Originally on Twisted Ear
Left with a broken back after an alcohol-fuelled flight from a window in ’73, Wyatt’s been poking at the mainstream with an uncompromising, jazzy stick and a wry smile for four decades. Wheeling briskly in and out to drop the odd- odd– cover into popular consciousness (I’m A Believer, Shipbuilding), he emerged from Soft Machine’s prog-jazz to become one of music’s great collaborators- Pink Floyd, Costello, Weller, Eno, Sakamoto, Bjork, even bloody Sting- and one of its most insistent and empathic embracers and innovators. With a resolutely idiosyncratic personality and a voice of stunning, scratchily half-spoken English ordinariness that can both repel and reveal, he was never destined to be a star. And now he’s 62 and handing us this, a three-act, hour-long sort-of concept album that sounds like soaring, skin-prickling jazz and Nick Drake and chamber music and neat pop and nursery rhymes and avant-folk and late-60’s psych and drone-prog and is partly sung in Spanish and Italian- and it’s every bit as good and/or bad as you’re thinking that’s going to be.
Act One feels the most connected, the most bothered about its listener, but/and also the most personal: jazzily-chorded, sweet, gloomy and yearning, four songs (three written with long-time partner Alfie) and one instrumental of love and loss, each lit up by unexpected melodic twists and turns, ethereal trombones and saxes (some from Gilad Atzmon), sudden moments of straight-ahead, no-bollocks beauty and male and female voices of fragility and melancholy. Wyatt’s own voice seems more rounded, more whole, darker than before; his mates’ backing is strong and redolent, spare at times, textured and labyrinthine at others. Opener Stay Tuned feels like archetypal Wyatt- nothing too unexpected, nothing too alienating, but layered and made intriguing by Eno’s keyboards (good to see he’s escaped Paul Simon and Bryan Ferry with imagination intact). Just As You Are flies with some beautifully-restrained guitar (from Paul Weller, perhaps surprisingly) and a lovely, lovely melody sung by Wyatt and Monica Vasconcelos; You, You and AWOL are pained and clutching, intense and bled-through with depression and psychosis, but lifted high by bass and violin and trumpet and piano. Anachronist wraps the Act up in soft-jazz wondering and wandering: warm and only a little weird.
A Beautiful Place kicks off Act Two with something even more accessible: a lovely little swinging sung-poem- co-written with Eno- that muses on the bleakness and smallness of the English townscape; Be Serious, bolstered by some more sympathetically strong guitar from Weller, is another musically jaunty, lyrically wry, playing with the denial inherent in our use of language. It’s all so . . . normal: this can’t last, surely?
Well, yes, for a while yet. Instrumental On The Town Square is a jolly, inconsequential but enjoyable steelpan-led jam; Mob Rule is short and punchy, Wyatt’s lyrics, as ever, utterly direct and unpretentious; A Beautiful Place’s slower, more introspective and angry sister A Beautiful War is simple and wraps up its rage in melody and sweetness. It’s all been English, so far- a celebration and development of Wyatt’s belief in the stupidity and glory of English culture, English attitudes, English relationships, the English language. If he’d stopped here, this would’ve been one of the best albums of the last few years. But warnings are sounded with Out Of The Blue– Eno’s voice is treated electronically, more discomfort is engendered by saxes and keyboards that deliberately clash and jerk, the phrase ‘you’ve planted your everlasting hatred in my heart’ repeats and reverberates to emphasize the cancers set in motion by the war in Iraq. We’re a long way from bucolic Lincolnshire now.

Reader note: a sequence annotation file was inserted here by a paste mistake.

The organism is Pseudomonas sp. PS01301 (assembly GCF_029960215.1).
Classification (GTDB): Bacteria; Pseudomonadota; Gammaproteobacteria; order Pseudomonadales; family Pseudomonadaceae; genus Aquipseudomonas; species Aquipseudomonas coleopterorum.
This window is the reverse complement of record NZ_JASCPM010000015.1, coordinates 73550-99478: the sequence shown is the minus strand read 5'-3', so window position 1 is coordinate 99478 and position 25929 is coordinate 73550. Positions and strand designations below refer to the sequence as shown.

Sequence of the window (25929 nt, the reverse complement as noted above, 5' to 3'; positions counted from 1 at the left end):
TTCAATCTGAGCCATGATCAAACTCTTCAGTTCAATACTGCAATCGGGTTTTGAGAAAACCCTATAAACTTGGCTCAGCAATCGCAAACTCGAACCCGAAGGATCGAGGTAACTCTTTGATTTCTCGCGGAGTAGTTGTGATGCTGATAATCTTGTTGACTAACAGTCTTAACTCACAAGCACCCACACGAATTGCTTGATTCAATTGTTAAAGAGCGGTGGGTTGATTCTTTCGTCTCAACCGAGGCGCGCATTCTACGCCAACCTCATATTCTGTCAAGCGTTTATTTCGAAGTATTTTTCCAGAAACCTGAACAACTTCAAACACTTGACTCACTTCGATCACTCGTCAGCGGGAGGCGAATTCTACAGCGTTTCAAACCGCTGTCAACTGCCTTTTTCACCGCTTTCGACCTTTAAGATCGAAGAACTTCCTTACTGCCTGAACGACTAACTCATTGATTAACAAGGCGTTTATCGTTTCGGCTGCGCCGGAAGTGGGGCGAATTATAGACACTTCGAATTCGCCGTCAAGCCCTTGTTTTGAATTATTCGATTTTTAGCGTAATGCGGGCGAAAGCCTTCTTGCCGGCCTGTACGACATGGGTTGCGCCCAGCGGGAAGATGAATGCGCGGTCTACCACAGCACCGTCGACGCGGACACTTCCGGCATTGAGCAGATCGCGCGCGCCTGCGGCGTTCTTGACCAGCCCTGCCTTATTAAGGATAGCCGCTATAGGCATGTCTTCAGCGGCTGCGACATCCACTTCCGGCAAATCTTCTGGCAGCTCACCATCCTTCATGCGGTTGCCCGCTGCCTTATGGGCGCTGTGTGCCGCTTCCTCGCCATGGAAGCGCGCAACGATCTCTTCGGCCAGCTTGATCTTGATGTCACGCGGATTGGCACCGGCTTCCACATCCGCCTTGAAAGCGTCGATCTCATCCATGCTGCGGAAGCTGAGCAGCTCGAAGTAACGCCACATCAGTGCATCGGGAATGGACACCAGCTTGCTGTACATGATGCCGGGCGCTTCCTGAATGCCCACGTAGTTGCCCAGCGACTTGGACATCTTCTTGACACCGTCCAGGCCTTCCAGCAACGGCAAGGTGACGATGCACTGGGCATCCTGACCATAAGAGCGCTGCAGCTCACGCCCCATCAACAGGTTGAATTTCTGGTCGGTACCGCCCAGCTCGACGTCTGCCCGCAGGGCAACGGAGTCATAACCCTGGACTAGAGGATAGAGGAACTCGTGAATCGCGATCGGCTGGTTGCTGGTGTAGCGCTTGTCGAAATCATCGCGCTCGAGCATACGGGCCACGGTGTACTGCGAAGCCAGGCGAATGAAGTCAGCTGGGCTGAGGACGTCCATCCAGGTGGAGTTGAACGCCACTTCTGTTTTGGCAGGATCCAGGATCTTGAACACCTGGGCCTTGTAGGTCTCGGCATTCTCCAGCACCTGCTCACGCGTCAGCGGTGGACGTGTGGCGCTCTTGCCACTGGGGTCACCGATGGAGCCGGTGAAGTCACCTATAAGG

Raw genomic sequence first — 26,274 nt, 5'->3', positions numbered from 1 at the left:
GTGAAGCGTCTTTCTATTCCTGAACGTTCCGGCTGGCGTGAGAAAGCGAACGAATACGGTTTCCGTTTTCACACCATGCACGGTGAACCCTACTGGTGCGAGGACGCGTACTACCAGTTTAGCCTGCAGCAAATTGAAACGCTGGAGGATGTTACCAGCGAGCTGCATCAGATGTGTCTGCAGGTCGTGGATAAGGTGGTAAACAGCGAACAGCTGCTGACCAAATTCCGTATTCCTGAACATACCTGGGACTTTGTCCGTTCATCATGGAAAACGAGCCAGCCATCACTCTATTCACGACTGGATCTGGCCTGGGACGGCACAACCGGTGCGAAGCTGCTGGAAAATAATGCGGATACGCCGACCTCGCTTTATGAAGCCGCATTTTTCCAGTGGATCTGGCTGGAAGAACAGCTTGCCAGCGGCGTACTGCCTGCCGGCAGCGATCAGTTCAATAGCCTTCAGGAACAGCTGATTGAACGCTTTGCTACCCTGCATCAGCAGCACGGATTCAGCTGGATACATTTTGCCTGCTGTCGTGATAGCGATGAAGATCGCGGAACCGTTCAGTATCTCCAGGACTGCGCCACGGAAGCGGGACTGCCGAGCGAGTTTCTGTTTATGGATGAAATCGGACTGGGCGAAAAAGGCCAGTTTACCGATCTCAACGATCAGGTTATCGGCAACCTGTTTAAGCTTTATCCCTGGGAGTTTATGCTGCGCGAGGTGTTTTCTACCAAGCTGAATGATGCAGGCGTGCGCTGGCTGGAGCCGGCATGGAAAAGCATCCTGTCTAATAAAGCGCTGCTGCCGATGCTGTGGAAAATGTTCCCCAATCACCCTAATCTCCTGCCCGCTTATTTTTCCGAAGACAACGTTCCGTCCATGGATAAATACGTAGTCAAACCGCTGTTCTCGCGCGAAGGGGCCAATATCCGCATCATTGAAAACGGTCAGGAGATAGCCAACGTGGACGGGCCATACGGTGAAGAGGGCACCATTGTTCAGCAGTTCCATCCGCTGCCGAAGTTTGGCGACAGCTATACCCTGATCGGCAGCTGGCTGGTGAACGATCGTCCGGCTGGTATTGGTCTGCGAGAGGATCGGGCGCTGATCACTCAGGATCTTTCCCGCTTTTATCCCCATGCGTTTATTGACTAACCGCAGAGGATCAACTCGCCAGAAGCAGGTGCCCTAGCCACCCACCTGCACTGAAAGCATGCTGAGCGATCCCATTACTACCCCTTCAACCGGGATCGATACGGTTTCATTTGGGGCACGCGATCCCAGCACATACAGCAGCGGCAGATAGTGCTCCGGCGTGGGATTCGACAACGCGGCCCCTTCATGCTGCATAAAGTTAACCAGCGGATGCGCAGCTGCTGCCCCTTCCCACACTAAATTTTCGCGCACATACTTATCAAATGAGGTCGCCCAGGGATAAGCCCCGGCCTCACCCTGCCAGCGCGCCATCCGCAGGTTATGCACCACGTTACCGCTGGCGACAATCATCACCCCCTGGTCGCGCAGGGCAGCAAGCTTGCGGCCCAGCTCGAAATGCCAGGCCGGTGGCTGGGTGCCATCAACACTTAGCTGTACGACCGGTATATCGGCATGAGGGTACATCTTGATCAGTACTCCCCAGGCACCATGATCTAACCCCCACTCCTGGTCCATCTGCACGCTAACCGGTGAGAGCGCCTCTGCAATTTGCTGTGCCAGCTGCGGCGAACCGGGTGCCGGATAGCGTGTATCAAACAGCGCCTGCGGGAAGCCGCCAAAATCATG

And we don’t come back. Act Three sees Wyatt refusing to sing in English, in a kind of protest, apparently, against the murder and torture (literal and figurative) the English-speaking peoples have been inflicting with more and more ferocity on everyone else. The temptation is to be cynical about this, of course, but maybe we all just do what we can do: Wyatt’s weapons are his words and music. The real disappointment of this final act is that it’s all a bit meandering, at times unpleasant and disengaged: there’s little here that invites or tempts or embraces in the way the rest has done. Maybe he intends that to be the case, maybe not.
So Del Mondo (in Italian) is gentle but prickly, Cancion de Julieta (in Spanish) is harsh and long and clanging; both showcase Wyatt’s vocals at their most uncompromising. Pastafari is an irritating and pointless vibraphone piece; Fragment is just that- a part-reprise of Just As You Are, discordant and disconnected; Hasta Siempre Comandante rambles with all the self-indulgent drunkenness only jazz can do, redeemed a little by Latin dance rhythms hidden behind discordant vocals. And that’s it. Act Three. It improves with repeated listening, but not enough- it stays hard and fuck-you and wilful and commitedly hard-to-like.
So it can feel a bit of a relief when the album ends and that’s a real shame, because, for forty or so minutes, this old bloke in a wheelchair had been intriguing, affecting, funny and provocative, a magical antidote to the soulless retro conservatism of most people a third his age. You know what to do.
Release date: 8/10/07
Artist website: www.dominorecordco.com/robertwyatt